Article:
A restored wetland in Contra Costa County has become one of the most effective carbon sinks in the Bay Area and the world, according to ongoing research by the Berkeley Biometeorology Lab.
Last year, Environmental Science, Policy, and Management professor Dennis Baldocchi began taking measurements of ecosystem function—namely the exchanges of carbon dioxide, water vapor, and energy between the environment and atmosphere—from the Dutch Slough in the City of Oakley. After more than a year of monitoring, Baldocchi told the San Francisco Chronicle that the Dutch Slough is capable of offsetting the amount of carbon dioxide emitted by 1,000 cars annually.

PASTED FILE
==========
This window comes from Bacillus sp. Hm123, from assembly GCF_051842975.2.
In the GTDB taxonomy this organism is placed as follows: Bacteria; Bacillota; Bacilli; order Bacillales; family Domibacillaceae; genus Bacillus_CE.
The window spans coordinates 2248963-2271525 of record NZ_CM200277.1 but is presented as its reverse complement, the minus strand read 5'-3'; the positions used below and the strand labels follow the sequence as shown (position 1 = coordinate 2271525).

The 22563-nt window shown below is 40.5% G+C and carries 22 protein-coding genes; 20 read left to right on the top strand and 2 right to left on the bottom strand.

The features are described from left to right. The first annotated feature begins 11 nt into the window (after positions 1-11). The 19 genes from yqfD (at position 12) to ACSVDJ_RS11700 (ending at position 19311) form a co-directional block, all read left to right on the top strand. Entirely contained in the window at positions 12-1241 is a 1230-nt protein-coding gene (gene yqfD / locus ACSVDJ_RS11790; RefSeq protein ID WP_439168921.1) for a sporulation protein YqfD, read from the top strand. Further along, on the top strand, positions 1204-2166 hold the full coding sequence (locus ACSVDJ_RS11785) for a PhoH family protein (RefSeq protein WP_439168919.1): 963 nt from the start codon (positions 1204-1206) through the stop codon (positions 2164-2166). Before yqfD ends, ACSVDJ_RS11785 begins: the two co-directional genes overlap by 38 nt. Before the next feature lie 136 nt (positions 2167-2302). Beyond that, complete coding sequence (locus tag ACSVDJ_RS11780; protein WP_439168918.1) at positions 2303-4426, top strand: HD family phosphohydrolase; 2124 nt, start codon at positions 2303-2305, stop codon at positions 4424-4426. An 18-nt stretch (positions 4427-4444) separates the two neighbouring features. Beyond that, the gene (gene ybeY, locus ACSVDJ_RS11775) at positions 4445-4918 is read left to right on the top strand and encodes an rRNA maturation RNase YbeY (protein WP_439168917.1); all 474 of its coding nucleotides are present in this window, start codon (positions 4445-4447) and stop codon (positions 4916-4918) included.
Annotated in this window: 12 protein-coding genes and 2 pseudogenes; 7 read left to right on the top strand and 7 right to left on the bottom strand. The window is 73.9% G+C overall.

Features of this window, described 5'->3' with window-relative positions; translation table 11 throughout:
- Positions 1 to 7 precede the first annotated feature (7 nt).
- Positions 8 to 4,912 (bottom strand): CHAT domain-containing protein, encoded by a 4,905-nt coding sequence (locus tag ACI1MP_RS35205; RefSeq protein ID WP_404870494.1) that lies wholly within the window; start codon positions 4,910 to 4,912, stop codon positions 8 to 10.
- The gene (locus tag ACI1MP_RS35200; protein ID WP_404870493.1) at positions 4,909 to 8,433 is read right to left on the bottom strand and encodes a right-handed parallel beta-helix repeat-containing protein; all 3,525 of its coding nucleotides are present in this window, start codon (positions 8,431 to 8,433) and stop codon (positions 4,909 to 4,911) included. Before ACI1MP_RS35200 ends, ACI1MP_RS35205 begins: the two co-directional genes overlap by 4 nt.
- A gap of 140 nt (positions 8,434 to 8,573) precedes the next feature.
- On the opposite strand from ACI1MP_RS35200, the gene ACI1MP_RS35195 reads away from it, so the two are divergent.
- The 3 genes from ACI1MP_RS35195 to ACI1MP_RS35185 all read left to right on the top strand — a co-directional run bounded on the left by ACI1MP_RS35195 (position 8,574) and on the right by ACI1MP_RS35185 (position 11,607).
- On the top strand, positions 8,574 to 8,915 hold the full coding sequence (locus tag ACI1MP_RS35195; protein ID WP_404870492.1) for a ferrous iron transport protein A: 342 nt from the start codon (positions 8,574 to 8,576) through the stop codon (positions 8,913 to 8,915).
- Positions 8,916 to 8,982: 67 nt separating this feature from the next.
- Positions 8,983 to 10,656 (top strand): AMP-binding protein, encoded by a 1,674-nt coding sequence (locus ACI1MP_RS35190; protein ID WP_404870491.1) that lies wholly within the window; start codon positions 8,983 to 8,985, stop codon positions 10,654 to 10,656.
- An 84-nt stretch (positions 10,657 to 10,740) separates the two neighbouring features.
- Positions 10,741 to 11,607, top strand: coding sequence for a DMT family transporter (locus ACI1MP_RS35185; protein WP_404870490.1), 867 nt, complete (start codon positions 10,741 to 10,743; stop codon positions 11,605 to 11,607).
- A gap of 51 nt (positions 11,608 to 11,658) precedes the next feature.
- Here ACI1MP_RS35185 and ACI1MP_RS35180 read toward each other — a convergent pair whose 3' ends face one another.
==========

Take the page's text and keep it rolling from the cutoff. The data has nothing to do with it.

Restoration efforts in the Dutch Slough are part of a long-term effort to recover 30,000 acres of critical wetlands habitat in the Sacramento-San Joaquin Delta. The California Department of Water Resources (DWR) purchased the property in 2003 and has been working with partner agencies on the project since 2018.
According to the DWR, the project is designed to support scientific research to inform future wetland restoration efforts and adaptive management practices. At this living laboratory, researchers like Baldocchi are partnering with the state to study the effects of wetland restoration on the environment.
Learn more about this project in this video from ABC7 News.